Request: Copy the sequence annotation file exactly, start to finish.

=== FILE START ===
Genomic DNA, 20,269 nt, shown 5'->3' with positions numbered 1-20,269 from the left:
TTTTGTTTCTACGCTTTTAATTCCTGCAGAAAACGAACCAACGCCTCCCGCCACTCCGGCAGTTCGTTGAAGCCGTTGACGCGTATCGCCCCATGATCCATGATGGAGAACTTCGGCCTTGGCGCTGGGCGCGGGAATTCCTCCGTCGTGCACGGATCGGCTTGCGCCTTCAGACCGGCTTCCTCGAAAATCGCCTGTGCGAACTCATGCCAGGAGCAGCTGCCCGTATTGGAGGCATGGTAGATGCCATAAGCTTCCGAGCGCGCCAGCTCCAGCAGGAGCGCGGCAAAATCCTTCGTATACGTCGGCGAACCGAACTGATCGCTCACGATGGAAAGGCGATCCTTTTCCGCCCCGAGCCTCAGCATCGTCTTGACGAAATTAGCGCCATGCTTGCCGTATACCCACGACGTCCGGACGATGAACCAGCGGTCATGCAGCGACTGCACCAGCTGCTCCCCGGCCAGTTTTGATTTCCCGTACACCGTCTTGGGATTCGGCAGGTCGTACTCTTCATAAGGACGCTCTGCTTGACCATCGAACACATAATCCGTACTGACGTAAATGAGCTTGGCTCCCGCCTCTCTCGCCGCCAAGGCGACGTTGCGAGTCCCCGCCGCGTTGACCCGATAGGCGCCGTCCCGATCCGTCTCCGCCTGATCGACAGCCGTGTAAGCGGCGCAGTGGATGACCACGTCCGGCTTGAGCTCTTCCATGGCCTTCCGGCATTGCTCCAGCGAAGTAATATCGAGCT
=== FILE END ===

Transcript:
Genomic DNA, 20,269 nt, shown 5'->3' with positions numbered 1-20,269 from the left:
TTTTGTTTCTACGCTTTTAATTCCTGCAGAAAACGAACCAACGCCTCCCGCCACTCCGGCAGTTCGTTGAAGCCGTTGACGCGTATCGCCCCATGATCCATGATGGAGAACTTCGGCCTTGGCGCTGGGCGCGGGAATTCCTCCGTCGTGCACGGATCGGCTTGCGCCTTCAGACCGGCTTCCTCGAAAATCGCCTGTGCGAACTCATGCCAGGAGCAGCTGCCCGTATTGGAGGCATGGTAGATGCCATAAGCTTCCGAGCGCGCCAGCTCCAGCAGGAGCGCGGCAAAATCCTTCGTATACGTCGGCGAACCGAACTGATCGCTCACGATGGAAAGGCGATCCTTTTCCGCCCCGAGCCTCAGCATCGTCTTGACGAAATTAGCGCCATGCTTGCCGTATACCCACGACGTCCGGACGATGAACCAGCGGTCATGCAGCGACTGCACCAGCTGCTCCCCGGCCAGTTTTGATTTCCCGTACACCGTCTTGGGATTCGGCAGGTCGTACTCTTCATAAGGACGCTCTGCTTGACCATCGAACACATAATCCGTACTGACGTAAATGAGCTTGGCTCCCGCCTCTCTCGCCGCCAAGGCGACGTTGCGAGTCCCCGCCGCGTTGACCCGATAGGCGCCGTCCCGATCCGTCTCCGCCTGATCGACAGCCGTGTAAGCGGCGCAGTGGATGACCACGTCCGGCTTGAGCTCTTCCATGGCCTTCCGGCATTGCTCCAGCGAAGTAATATCGAGCT